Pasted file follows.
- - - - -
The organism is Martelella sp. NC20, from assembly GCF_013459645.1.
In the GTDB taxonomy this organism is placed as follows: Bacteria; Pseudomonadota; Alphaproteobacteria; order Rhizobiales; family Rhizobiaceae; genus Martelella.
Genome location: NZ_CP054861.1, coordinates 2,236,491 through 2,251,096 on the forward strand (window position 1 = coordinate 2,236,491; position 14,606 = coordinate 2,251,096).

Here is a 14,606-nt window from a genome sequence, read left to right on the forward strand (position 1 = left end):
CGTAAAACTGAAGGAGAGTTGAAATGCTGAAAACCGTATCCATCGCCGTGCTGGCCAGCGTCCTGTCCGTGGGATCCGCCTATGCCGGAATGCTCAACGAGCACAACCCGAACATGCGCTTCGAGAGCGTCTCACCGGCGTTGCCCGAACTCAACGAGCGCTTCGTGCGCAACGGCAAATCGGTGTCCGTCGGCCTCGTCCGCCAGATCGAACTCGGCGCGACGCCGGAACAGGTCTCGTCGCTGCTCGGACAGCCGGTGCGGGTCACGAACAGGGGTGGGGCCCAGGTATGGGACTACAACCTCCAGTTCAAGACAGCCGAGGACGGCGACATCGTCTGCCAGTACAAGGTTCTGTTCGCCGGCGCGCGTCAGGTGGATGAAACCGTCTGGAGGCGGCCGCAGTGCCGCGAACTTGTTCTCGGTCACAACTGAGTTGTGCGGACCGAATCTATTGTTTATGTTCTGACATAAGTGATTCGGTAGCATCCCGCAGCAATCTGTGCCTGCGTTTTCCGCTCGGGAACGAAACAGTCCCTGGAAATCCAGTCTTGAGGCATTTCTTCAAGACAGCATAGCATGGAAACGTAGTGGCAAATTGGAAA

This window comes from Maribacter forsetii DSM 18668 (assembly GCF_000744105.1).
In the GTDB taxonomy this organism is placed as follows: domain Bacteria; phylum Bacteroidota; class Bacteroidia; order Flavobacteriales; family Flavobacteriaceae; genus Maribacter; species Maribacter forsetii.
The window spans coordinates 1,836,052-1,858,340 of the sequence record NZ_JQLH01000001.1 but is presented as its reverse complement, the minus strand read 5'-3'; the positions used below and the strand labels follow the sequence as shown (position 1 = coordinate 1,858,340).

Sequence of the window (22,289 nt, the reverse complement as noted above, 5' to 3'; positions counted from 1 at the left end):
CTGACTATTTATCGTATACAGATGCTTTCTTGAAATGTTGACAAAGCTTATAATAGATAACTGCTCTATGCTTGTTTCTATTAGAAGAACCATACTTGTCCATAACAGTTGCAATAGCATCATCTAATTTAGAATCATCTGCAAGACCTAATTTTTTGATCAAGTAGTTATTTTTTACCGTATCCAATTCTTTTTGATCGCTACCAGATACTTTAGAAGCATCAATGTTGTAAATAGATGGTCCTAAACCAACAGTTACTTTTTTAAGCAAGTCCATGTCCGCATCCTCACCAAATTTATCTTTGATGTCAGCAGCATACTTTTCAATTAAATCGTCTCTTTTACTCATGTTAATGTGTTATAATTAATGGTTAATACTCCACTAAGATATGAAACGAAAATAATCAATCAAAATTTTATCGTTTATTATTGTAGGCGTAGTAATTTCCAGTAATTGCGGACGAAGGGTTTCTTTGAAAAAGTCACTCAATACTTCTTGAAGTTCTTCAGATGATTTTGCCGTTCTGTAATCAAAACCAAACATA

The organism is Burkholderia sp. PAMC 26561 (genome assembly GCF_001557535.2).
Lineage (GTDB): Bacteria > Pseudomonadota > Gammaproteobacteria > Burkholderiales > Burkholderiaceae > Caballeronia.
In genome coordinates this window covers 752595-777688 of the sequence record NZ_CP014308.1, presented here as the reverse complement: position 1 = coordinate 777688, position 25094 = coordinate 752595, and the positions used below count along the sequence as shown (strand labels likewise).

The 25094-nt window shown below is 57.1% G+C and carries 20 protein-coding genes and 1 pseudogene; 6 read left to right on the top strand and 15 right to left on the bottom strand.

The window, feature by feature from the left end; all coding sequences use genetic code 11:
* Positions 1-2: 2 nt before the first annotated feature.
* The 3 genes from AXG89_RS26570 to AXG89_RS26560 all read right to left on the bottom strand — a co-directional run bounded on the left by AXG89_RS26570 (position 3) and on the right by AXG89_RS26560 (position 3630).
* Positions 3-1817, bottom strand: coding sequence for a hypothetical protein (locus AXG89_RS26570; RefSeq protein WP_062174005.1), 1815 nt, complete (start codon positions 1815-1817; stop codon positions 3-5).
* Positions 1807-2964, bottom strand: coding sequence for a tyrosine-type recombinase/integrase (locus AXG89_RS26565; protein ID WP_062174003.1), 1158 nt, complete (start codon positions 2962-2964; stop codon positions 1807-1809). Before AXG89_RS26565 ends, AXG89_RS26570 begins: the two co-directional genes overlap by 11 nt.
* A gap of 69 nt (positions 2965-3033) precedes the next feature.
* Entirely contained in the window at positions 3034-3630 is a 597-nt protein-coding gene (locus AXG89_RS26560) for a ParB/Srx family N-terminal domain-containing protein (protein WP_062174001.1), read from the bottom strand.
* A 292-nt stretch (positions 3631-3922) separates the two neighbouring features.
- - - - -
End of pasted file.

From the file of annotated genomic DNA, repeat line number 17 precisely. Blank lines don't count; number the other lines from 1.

* The 3 genes from AXG89_RS26570 to AXG89_RS26560 all read right to left on the bottom strand — a co-directional run bounded on the left by AXG89_RS26570 (position 3) and on the right by AXG89_RS26560 (position 3630).